Tokyo—“Tokyo’s going to be dead on New Year’s,” warned my friend Naoki, a resident of the capital city for the past 30 years and a veteran of its vibrant nightlife. “Everything will be closed, no one will be out, and if your friend is coming to visit you from home, and he’s never been to Japan, he may be disappointed.”
Naoki was only partly right. While Tokyo was far from the post-apocalyptic ghost town he dramatically painted, most of the shops and marketplaces in all but the major areas were in fact closed for the holidays. Japan takes time off for the last and first week of the year in favor of bringing in the New Year at home with family. The vibrant Shimokitazawa neighborhood, famed for its Bohemian atmosphere and trendy hangouts, had all but closed — except for a latte art café and a few thrift stores. In the major areas only the chain stores in Shibuya, Akihabara, and Shinjuku were open for business; local family owned restaurants had closed.
Tokyo wasn’t the only city that had gone quiet. When my friend arrived in Japan, we traveled to Nagano, arriving at night to find only one open restaurant in the vicinity of our traditional ryokan inn next to the famous Zenkoji temple.
A Tokyo new year’s eve isn’t the out-of-control party of excess it can be famous for in European hot spots or New York’s Times Square, but it is still a vibrant celebration.
Here, the New Year is greeted with the tradition of Hatsumode, the first Shinto shrine visit of the year. Revelers of the Shinto faith, the dominant religion of Japan, line up for hours on the last night of the year, hoping to be among the first to ring the bells from midnight on through the next few days. As the light of the first dawn approaches the lines hold steady and patrons and tourists alike pray to the gods or kami that are housed in that particular shrine. Temples are crowded with visitors for the first three or four days of the new year.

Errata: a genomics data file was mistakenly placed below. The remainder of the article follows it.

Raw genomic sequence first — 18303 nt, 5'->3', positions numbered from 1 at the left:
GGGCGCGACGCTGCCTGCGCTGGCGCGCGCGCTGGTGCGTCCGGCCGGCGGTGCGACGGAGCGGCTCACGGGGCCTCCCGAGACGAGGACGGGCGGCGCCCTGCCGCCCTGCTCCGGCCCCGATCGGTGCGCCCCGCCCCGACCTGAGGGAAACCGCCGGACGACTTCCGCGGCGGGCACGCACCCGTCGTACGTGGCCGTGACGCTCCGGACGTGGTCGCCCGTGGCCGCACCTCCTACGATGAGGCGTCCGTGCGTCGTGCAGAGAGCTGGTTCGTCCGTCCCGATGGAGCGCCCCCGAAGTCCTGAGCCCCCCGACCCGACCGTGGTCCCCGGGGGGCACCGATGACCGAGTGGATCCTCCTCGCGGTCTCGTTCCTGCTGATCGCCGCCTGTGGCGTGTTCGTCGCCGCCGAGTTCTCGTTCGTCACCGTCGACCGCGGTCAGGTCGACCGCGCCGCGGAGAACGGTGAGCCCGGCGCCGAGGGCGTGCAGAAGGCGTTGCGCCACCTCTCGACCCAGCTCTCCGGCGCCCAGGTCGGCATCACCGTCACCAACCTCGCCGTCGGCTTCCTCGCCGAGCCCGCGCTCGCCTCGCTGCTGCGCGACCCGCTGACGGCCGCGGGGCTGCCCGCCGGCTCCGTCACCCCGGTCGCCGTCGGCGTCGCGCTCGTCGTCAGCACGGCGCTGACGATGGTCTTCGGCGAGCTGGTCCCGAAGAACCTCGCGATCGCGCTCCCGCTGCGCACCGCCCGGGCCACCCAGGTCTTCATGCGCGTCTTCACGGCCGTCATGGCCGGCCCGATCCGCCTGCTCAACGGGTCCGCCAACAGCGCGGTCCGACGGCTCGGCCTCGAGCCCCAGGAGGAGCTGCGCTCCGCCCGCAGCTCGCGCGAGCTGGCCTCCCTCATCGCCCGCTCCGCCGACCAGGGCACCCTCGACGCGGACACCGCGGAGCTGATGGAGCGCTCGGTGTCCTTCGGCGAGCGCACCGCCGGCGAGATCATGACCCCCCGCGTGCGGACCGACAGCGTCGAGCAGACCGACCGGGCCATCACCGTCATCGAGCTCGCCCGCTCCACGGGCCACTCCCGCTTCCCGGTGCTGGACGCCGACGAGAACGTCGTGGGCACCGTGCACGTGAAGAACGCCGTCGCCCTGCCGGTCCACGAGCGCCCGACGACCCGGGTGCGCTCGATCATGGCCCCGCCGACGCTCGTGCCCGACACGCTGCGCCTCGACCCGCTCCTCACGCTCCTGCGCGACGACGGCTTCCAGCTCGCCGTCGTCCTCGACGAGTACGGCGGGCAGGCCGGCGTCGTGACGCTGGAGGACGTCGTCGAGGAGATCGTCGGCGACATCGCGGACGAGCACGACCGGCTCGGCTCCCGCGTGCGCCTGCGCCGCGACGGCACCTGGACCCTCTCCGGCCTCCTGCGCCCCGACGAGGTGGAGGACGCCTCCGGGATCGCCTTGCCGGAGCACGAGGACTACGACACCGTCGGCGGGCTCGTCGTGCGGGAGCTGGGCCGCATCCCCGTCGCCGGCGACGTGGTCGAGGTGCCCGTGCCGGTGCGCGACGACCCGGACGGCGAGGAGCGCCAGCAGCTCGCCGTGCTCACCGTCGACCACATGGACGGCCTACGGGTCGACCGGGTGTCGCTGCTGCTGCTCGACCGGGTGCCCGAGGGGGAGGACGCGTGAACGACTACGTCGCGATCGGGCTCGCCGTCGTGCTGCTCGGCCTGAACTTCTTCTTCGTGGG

Shrines and temple grounds are also lined with festival stalls selling a variant of street foods filling up the surroundings with smoky scents of grilled treats, both sweet and savory. People as far as the eye can see have come from all over the world to take part in the ancient traditions.
One of the most popular and fun sights to see is the practice of mochitsuki, the pounding of rice into fine and gooey cakes called mochi. At temple grounds with people lined up to bring in the new year, men, usually dressed in traditional hachimaki headbands, circle a giant wooden mortar and pound the rice until the grains have merged into one glutinous ball of sticky rice.
Japanese people also clean their homes in the year-end tradition of osoji, a belief that a clean dwelling is more welcoming to the gods of the coming new year. It’s a bit like spring cleaning. Those whose households contain omamori charms bring back their amulets to the shrines they were purchased from on New Year’s Eve, burning them in a bonfire and replacing them with new ones. Parents also give their young children money called otoshidama, and department stores offer a great way for kids to spend their otoshidama with lucky grab bags called fukubukuro. These are bags with mysterious random contents that may be worth twice as much as the price of the bag.
While the trip wasn’t the museum-filled, neighborhood-hopping, live music bar experience my friend from home had hoped for, he and I got something much more unique and unexpected. We experienced a New Year’s unlike any we will experience again. We rang in the New Year at Zojo-ji Temple in view of Tokyo Tower; we passed through the spiritual tori gates at Fushimi Inari Taisho and drank the pure wish-granting water at Kiyomizu Dera in Kyoto, and all along the way we practiced, and tasted all of the traditions a Japanese New Year has to offer.
Ari M. Beser is the grandson of Lt. Jacob Beser, the only U.S. serviceman aboard both bomb-carrying B-29s. He is traveling through Japan with the Fulbright-National Geographic Digital Storytelling Fellowship to report on the 70th anniversary of the atomic bombings of Hiroshima and Nagasaki and the fifth anniversary of the Great East Japan earthquake, tsunami, and nuclear meltdowns in Fukushima. Beser will give voice to people directly affected by nuclear technology today, as well as work with Japanese and Americans to encourage a message of reconciliation and nuclear disarmament. His new book, “The Nuclear Family,” focuses on the American and Japanese perspectives of the atomic bombings.